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The importance of a ‘father’ in a child’s life

Our social structure has little or no space for a father in a child’s life and upbringing. He is always supposed to be out of the house to earn the ‘bread’ for his family and therefore child-rearing came within the domain of the mother.

In Indian society we have placed motherhood on a pedestal, but where does that leave fathers? Today when new-age fathers are consciously involved in child upbringing, our society has changed and changed for the better. We should accept that fathers have a parenting style that is significantly different from that of a mother and that difference is important for healthy child development. On Father’s Day today here’s a look at how important a father’s role is in a child’s life.

A role in a child’s mental development

Studies show that if a child is lucky to have an involved father then that child tends to have higher IQ than those who do not. The earlier a father is involved the earlier the mental development beings in a child. It has also been noticed that supportive, playful, communicative fathers tend to have kids who have better linguistic skills and cognitive capabilities. Children of involved fathers tend to be less stressed by the demands of school and can better focus on tasks.

Fathers show their love differently

You will notice that dads will play rough with their kids, he will tumble, punch, throw a kid high while playing. This encourages risk-taking in kids. But fathers also tend to stress on rules, justice, fairness, and duty in discipline. In the process they teach their child the objectivity and consequences of right and wrong. Dads also introduce kids to a wider variety of methods of dealing with life by providing a broader diversity of social experiences.

They have an influence on health and happiness

Loving fathers will impart to their kids an enhanced capacity to play, provide more enjoyment on vacations, they will teach their kids to use humour as a healthy coping mechanism, kids with involved fathers will have better adjustment to, and contentment with, life after retirement and fewer anxiety and fewer physical and mental symptoms under stress in young adulthood.

Fathers are the first teachers to the world of men

Be it a son or a daughter dads give kids their first insight into the world of men. Fathers prepare children for the challenges of life and demonstrate by example the meaning of respect between both the sexes. We do notice that men change when they become fathers; he is substantially less likely to mistreat his wife or kids. Well he is setting an example to be followed. That is why it is said that if we look at how a man treats his wife, it will be the same benchmark for his son as to how he will treat the women in his life or how a daughter will see men in her life.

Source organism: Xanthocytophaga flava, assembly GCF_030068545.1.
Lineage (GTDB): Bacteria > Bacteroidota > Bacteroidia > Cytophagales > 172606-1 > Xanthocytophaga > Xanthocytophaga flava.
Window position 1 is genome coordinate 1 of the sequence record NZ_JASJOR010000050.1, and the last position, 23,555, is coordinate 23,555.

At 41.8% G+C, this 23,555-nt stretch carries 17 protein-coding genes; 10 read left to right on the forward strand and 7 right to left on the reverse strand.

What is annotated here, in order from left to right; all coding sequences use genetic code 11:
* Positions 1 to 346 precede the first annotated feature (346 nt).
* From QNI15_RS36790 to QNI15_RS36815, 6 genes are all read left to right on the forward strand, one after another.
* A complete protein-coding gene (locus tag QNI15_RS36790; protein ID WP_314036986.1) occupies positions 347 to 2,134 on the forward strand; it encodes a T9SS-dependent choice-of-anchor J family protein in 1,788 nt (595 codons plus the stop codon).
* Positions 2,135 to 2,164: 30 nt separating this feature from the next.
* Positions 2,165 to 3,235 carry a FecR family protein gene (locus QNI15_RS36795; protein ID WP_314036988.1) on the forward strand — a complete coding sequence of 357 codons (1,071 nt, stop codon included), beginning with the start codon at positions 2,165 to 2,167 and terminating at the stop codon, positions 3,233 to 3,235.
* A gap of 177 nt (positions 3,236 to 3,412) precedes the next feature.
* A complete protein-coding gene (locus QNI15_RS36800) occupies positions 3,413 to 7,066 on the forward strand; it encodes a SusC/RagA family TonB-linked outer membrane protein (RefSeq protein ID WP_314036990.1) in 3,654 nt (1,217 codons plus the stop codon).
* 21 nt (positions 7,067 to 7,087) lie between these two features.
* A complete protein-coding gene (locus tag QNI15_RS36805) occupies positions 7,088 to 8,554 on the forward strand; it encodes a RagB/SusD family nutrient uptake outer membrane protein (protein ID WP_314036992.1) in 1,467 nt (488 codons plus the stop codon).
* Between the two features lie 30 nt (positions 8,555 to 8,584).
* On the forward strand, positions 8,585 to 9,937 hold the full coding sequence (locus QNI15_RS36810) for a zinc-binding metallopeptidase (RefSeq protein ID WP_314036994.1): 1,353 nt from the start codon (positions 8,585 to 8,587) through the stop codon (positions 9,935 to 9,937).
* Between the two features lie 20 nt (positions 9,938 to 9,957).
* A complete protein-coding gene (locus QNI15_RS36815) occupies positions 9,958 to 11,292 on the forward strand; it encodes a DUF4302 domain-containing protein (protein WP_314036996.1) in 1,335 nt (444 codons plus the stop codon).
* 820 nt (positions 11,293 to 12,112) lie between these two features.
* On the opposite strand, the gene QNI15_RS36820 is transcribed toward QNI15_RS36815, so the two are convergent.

Mothers versus fathers

Dads will always encourage competition, which incites independence. Mothers will promote fairness, which creates a sense of security. Fathers will give emphasis to conceptual communication, which helps children to expand their vocabulary and intellectual capacities. While mothers will give importance to sympathy, care, and help, which will teach kids the importance of relationships. Fathers look outwards; they tend to see their child in relation to the rest of the world. Mothers tend to see inwards, they will see the rest of the world in relation to their child. So, overall we can say that neither style of parenting is complete in itself. Both have to be taken together to provide balance for the next generation so that they grow up with a healthy, well-rounded approach to life.

Dads do leave a big impact in the world of a child. We cannot and should not underestimate their influence on the lives of their kids.

Happy Father’s Day to all dads out there!

(The views expressed are the writer’s own)

Smita Singh is a freelance writer who has over 17 years of experience in the field of print media, publishing, and education. Having worked with newspapers like The Times of India (as freelancer), National Mail, DainikBhaskar and DB Post, she has also worked with Rupa& Co, a book publishing house and edited over 30 books in all genres.

She has worked with magazines like Discover India and websites called HolidayIQ and Hikezee (now Go Road Trip). She has also written for Swagat (former in-flight magazine of Air India), Gatirang (magazine of MarutiUdyog), India Perspectives (magazine for Ministry of External Affairs) and Haute Wheels (magazine of Honda).

After turning freelance writer she wrote on art and architecture for India Art n Design. She also worked for Princeton Review as a full-time Admissions Editor and then IDP Education Private Limited as an Application Support Consultant. Smita has her own website called which supports her love for books and reading!

You can reach her at: [email protected]

(Lead collage with images from the net)

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